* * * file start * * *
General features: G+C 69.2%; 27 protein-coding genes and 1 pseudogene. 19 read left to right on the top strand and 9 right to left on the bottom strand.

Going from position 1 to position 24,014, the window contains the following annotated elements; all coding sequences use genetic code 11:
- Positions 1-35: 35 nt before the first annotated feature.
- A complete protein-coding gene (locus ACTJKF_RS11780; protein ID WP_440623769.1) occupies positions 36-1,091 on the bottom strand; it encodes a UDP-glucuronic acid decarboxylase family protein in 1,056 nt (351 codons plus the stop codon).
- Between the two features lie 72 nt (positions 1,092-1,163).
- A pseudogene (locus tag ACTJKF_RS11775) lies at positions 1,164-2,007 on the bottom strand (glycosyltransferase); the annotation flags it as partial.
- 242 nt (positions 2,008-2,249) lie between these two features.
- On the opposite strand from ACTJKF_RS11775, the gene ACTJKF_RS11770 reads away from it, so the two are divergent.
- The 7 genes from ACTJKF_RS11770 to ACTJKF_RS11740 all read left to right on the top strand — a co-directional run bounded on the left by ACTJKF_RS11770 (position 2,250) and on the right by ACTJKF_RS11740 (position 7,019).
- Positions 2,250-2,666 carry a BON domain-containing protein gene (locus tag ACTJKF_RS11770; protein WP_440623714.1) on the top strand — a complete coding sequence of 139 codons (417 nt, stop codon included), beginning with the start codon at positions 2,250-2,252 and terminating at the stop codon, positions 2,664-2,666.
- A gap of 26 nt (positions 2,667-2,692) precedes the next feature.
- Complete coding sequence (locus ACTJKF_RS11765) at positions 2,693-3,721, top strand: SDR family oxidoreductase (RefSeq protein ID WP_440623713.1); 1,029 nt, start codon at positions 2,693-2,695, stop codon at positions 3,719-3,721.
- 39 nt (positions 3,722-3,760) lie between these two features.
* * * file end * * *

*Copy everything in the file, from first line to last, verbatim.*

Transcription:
General features: G+C 69.2%; 27 protein-coding genes and 1 pseudogene. 19 read left to right on the top strand and 9 right to left on the bottom strand.

Going from position 1 to position 24,014, the window contains the following annotated elements; all coding sequences use genetic code 11:
- Positions 1-35: 35 nt before the first annotated feature.
- A complete protein-coding gene (locus ACTJKF_RS11780; protein ID WP_440623769.1) occupies positions 36-1,091 on the bottom strand; it encodes a UDP-glucuronic acid decarboxylase family protein in 1,056 nt (351 codons plus the stop codon).
- Between the two features lie 72 nt (positions 1,092-1,163).
- A pseudogene (locus tag ACTJKF_RS11775) lies at positions 1,164-2,007 on the bottom strand (glycosyltransferase); the annotation flags it as partial.
- 242 nt (positions 2,008-2,249) lie between these two features.
- On the opposite strand from ACTJKF_RS11775, the gene ACTJKF_RS11770 reads away from it, so the two are divergent.
- The 7 genes from ACTJKF_RS11770 to ACTJKF_RS11740 all read left to right on the top strand — a co-directional run bounded on the left by ACTJKF_RS11770 (position 2,250) and on the right by ACTJKF_RS11740 (position 7,019).
- Positions 2,250-2,666 carry a BON domain-containing protein gene (locus tag ACTJKF_RS11770; protein WP_440623714.1) on the top strand — a complete coding sequence of 139 codons (417 nt, stop codon included), beginning with the start codon at positions 2,250-2,252 and terminating at the stop codon, positions 2,664-2,666.
- A gap of 26 nt (positions 2,667-2,692) precedes the next feature.
- Complete coding sequence (locus ACTJKF_RS11765) at positions 2,693-3,721, top strand: SDR family oxidoreductase (RefSeq protein ID WP_440623713.1); 1,029 nt, start codon at positions 2,693-2,695, stop codon at positions 3,719-3,721.
- 39 nt (positions 3,722-3,760) lie between these two features.